Thursday was very stressful. It was my first time traveling alone in the city and it did not go as smoothly as planned. I was invited by two girls from Australia who have been in Austria since January to hang out in the city. The night before, my host mom and sister helped me with directions and patiently explained how the public transport system worked. The next morning, I was feeling confident and ready to take on Vienna. As I walked to the tram near my house, I remember thinking “Wow, I’m gonna remember this as the first time I was able to go in the city alone.” False. I confused the S-Bahn for the U-Bahn (the S-bahn is a local train, and the U-bahn is the subway)! As I was leaving the station, the scenery around me looked so unfamiliar (Red Flag #1). With each stop I was getting more and more panicked. Also, did I mention at that point I didn’t have a phone plan? I was having serious trouble with getting a new sim card, so I went into Vienna alone, without a working phone, hoping I would find wifi along the way (Red Flag #2). So, I’m on the U6, realizing that I’m not where I’m supposed to be, and that I was supposed to be there 25 minutes ago. So, I stepped off the subway, and did the only thing I knew how to do: go back home. When I got to my home train station, I got wifi, called my friends, and explained to them what happened and that I was just gonna go home. Then I realized I had no idea what tram I was supposed to take home. I texted my sister, no reply. My other sister, no reply. Then I texted my host mom. She gave me instructions, but in German. I finally figured it out, and went home. When I arrived at my apartment, I pulled out my keys, and tried to unlock the door. (So a little side note about my apartment. I have three different doors I have to unlock and each are unlocked a different way.) I couldn't unlock the door! I was stuck in the street, and had no Wifi, so I couldn't tell my host mom that I was stuck outside. At this point I was ready to assume fetal position and let the tears flow but then my neighbor arrived and unlocked the door. I tried to go in with her and she said, “Um can I help you?” Ahhhh. It was so stressful. I was struggling to say in German that I was an exchange student and living with a family in the apartment building, but somehow she understood and let me in. Then, I got locked out at my second door. She tried to help and couldn't figure it out, so I borrowed her phone and called my host mom. My host mom called another neighbor who showed me how to do it. Once I was inside, I crashed on my bed and slept for two hours. It was a very emotional day. Fortunately, I was a able to laugh about it later with my host mom. In fact, as I am writing this, I can proudly say I have mastered public transport in Vienna.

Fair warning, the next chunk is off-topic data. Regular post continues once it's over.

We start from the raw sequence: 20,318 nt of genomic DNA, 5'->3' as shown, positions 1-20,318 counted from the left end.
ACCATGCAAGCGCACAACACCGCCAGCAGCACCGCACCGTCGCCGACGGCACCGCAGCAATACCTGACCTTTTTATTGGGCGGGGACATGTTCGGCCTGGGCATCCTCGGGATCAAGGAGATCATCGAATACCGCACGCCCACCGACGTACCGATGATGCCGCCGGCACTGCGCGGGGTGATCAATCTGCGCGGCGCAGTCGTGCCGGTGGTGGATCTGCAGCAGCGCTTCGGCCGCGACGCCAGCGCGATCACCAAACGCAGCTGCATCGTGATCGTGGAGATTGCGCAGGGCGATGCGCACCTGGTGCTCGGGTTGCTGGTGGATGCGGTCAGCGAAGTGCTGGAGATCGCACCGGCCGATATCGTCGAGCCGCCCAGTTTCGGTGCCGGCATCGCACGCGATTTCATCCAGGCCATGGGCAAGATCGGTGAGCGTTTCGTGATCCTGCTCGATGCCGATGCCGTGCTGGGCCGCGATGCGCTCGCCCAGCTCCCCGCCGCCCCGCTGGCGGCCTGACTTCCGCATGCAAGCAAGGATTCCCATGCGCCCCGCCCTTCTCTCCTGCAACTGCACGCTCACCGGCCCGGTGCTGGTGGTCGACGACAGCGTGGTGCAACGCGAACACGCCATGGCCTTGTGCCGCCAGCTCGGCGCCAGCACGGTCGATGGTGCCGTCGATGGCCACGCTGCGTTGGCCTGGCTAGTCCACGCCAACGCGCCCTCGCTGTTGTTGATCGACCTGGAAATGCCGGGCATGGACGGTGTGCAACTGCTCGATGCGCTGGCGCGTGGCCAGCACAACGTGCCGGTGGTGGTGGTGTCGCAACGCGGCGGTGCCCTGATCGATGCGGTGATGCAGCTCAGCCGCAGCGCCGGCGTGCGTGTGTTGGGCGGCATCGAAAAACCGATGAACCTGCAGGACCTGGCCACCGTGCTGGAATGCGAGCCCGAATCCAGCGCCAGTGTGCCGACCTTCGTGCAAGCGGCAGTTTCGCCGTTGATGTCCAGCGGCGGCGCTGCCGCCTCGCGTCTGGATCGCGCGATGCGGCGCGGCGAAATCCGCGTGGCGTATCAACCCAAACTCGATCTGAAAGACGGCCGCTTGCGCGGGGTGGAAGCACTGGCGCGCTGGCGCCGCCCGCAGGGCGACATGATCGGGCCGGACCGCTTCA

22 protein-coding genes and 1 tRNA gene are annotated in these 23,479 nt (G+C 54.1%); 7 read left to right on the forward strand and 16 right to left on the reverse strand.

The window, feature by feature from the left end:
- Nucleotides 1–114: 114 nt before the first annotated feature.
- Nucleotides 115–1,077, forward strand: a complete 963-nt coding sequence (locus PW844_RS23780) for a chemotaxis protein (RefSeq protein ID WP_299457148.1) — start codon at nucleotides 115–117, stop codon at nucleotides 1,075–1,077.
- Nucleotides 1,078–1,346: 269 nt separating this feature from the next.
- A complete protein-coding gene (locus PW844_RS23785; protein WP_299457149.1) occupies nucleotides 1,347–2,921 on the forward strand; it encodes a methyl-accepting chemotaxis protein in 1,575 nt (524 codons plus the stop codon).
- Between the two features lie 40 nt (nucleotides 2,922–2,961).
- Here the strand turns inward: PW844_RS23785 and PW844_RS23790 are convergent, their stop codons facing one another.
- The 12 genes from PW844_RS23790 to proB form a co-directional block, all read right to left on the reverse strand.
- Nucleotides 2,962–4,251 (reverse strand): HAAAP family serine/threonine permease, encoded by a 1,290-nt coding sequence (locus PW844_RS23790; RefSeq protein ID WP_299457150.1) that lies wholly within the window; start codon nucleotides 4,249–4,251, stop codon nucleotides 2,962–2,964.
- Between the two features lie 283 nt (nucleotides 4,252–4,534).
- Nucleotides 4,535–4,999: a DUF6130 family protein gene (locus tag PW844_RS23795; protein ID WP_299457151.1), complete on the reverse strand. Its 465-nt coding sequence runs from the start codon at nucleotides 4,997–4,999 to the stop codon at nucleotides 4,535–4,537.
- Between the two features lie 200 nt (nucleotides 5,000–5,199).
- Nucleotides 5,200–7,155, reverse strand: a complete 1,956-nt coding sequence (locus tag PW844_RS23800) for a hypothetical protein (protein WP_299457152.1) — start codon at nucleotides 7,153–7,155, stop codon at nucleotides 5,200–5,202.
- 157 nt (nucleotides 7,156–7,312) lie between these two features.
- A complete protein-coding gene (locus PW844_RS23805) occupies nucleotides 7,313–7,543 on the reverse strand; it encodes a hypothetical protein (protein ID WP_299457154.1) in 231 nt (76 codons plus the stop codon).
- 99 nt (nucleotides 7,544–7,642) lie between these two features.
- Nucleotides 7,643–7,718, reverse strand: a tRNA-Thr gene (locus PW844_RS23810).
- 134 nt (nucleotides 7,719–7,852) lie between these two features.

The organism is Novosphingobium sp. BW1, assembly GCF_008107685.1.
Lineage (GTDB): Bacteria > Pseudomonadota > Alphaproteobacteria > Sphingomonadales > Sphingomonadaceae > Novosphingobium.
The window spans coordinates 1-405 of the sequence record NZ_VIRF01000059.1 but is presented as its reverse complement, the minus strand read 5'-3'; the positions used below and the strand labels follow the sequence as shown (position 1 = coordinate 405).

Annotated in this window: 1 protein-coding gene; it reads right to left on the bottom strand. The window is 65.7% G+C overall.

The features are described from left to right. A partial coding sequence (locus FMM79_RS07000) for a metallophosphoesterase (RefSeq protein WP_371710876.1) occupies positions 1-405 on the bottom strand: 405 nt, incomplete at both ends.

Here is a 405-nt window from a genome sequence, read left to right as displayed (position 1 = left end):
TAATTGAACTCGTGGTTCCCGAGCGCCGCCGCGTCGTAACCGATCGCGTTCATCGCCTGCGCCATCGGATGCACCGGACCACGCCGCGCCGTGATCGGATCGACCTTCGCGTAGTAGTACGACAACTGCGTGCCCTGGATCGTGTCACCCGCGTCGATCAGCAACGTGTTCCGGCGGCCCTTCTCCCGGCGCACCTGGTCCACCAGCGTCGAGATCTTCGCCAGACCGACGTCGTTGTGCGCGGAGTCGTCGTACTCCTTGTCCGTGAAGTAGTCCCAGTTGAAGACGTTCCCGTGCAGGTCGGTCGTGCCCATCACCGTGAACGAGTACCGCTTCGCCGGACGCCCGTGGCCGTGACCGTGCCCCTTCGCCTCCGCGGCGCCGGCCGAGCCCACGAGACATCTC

Friday was a MUCH MUCH better day. My host sister spontaneously took my brother and I to Schönbrunn Palace, where we walked around the gardens and had a wonderful lunch. We were going to tour inside the palace, however the tour was going to be too long, and we had to attend a Rotary Event that evening as a family. So instead, we went with my host brother’s choice of museum: The Vienna Natural History Museum. It wasn't as interesting to me as some of the other museums, but watching his face when he saw the Dinosaurs and Mammoths was so funny! His favorite animal in the museum is the Ostrich! That evening, I had my first Rotary Function. It was a dinner at one of the Rotarian’s house. She lives in a beautiful cottage outside of the city. It was really nice to meet everyone, however I couldn't understand much of the conversation. It was really good for me though, because it motivated me to want to learn the language!